Editor’s note: This is the fourth installment of a multi-part series about the Santa Monica-Malibu school district’s achievement gap.

As the Santa Monica-Malibu school district attempts to close longstanding achievement gaps, perhaps it should look to Garfield High School for inspiration.

Yes, the one in East Los Angeles.

That was among Pedro Noguera’s ideas for SMMUSD officials to consider earlier this month as he pinpointed problems and outlined solutions for a district that is trying to close disparities in academic success between minority students and their peers.

The renowned education reformer made his suggestion in response to a question posed by Board of Education member Oscar de la Torre, who asked whether it’s better to have distinct ethnic studies classes or to incorporate culturally responsive pedagogy into other academic subjects.

“There are many ways to do it,” Noguera said. “At Garfield, students across the school are studying their community. If there’s not an understanding of culture as a lived experience, kids may no more connect to that history. … We have to empower teachers to plan and think about how to integrate it throughout the curriculum.”

Ethnic studies has been considered as one of many strategies in the district’s ongoing attempts to close the achievement gap, which was clearly demonstrated in results from recently implemented state tests. Officials have also noted the importance of professional development to improve cultural understanding among teachers, parent engagement, support for English language learners, freshman seminars and fee waivers for the PSAT and Advanced Placement exams, among other tactics.

It remains to be seen how ethnic studies will be handled in the district, which offers a course on the subject at Santa Monica High School.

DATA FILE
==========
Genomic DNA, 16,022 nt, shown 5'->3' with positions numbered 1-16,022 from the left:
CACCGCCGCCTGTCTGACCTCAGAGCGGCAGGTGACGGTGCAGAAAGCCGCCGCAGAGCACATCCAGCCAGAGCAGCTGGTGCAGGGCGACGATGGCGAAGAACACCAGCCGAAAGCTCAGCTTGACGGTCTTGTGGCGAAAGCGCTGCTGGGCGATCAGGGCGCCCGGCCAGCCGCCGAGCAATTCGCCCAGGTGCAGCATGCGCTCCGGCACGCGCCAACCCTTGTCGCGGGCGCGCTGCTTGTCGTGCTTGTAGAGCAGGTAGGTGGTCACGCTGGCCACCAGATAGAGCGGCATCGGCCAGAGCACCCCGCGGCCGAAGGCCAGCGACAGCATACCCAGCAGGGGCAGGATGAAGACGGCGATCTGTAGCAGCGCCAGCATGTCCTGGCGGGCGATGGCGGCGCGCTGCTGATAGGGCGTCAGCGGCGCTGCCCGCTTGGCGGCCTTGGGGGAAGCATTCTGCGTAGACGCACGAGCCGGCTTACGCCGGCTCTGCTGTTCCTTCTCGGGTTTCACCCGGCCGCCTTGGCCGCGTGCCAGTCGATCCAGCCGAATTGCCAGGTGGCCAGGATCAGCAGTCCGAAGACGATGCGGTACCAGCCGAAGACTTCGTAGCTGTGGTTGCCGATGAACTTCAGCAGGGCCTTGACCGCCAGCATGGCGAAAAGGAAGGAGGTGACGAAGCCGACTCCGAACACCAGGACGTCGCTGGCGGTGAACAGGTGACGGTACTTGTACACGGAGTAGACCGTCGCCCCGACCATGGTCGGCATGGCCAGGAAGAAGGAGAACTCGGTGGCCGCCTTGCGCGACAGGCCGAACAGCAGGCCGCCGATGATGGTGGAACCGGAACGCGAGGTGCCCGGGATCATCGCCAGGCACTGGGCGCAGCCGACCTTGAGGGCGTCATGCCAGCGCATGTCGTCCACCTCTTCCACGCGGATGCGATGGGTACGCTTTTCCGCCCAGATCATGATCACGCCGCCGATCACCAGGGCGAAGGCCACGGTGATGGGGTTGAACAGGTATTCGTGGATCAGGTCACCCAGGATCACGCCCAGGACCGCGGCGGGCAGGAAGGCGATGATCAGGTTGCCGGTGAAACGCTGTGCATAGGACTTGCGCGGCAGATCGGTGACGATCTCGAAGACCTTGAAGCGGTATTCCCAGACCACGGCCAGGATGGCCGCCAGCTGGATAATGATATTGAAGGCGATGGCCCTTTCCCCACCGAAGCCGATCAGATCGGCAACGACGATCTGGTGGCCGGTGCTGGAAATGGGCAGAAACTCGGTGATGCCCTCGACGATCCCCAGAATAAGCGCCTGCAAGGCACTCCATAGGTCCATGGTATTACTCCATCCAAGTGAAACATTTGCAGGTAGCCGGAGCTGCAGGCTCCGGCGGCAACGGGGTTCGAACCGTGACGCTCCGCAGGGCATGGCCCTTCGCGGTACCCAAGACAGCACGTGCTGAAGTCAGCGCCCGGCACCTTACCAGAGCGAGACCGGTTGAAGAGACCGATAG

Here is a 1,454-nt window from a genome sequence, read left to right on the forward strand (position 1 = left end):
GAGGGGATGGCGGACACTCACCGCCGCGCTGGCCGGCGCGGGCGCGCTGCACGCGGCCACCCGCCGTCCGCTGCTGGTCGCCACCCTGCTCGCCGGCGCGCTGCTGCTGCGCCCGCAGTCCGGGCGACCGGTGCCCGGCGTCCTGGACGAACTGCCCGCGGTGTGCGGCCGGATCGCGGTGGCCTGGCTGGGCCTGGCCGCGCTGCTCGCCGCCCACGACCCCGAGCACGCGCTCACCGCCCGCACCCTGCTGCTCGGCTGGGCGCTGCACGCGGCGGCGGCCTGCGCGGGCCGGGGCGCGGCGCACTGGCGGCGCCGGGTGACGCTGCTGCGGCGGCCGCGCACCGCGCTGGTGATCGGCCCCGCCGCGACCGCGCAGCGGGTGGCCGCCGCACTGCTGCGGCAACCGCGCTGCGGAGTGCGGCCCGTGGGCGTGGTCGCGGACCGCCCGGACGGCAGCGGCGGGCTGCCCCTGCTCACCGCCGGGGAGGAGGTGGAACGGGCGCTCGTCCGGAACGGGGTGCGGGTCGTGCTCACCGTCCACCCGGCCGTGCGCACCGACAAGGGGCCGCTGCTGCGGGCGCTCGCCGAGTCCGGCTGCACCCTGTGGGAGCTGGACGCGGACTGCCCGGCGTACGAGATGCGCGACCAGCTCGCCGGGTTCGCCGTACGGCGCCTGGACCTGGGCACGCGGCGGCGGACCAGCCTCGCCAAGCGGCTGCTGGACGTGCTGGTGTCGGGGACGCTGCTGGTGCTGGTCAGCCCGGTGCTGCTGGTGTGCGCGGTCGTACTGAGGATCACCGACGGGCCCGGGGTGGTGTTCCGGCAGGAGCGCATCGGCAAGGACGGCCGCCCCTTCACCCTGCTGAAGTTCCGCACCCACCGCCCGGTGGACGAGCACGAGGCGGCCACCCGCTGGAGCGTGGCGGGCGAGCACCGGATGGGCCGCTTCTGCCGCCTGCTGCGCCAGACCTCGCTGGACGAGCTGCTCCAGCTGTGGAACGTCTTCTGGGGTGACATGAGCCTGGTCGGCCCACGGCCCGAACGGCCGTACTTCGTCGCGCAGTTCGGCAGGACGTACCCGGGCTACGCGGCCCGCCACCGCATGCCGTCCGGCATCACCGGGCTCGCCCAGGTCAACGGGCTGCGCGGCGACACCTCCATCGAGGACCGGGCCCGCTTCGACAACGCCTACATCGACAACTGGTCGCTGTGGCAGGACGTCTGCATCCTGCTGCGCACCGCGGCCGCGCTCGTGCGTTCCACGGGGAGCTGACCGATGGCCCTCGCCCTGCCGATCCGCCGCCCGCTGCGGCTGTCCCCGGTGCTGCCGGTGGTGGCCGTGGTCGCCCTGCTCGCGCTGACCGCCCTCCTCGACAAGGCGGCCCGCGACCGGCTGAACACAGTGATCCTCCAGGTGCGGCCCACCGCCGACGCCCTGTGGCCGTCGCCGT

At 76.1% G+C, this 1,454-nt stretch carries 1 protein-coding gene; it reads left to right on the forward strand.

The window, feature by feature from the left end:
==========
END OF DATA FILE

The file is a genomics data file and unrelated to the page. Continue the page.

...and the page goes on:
The school board in 2012 asked staff to develop an ethnic studies class to be featured in the Samohi social studies department. The board’s directive came in the wake of a 2011 incident in which an African-American member of the high school wrestling team was allegedly chained to a locker by teammates who then yelled racial slurs. The incident led to a civil rights complaint and calls for remedies to a toxic campus climate.

In 2013, the board approved the ethnic studies class for upperclassmen that was launched on campus that fall. It examines cultural identities, social justice movements and the damaging effects of racial stereotypes, among other topics.

Noguera, who was hired last year to help the district deal with issues regarding equity and access, visited the ethnic studies class at Samohi during his recent observations throughout SMMUSD.

“It’s a popular class,” he said. “There is high demand, high interest.”

The interdisciplinary course was not meant to exist in a vacuum, however, and the concepts were expected to be infused into the material in other classes on campus.

The global citizenship subcommittee of the district’s advisory committee on intercultural equity and excellence has tried to ease tensions among students and improve cultural proficiency among teachers while advocating for the expansion of Samohi’s ethnic studies program.

In September, the role of ethnic studies was considered during a special joint meeting of the SMMUSD and Santa Monica College boards as officials discussed ways to close achievement gaps and prepare students for higher education and beyond.

The subject was also broached by the L.A. Unified school board this month as advocates lobbied for more ethnic studies classes.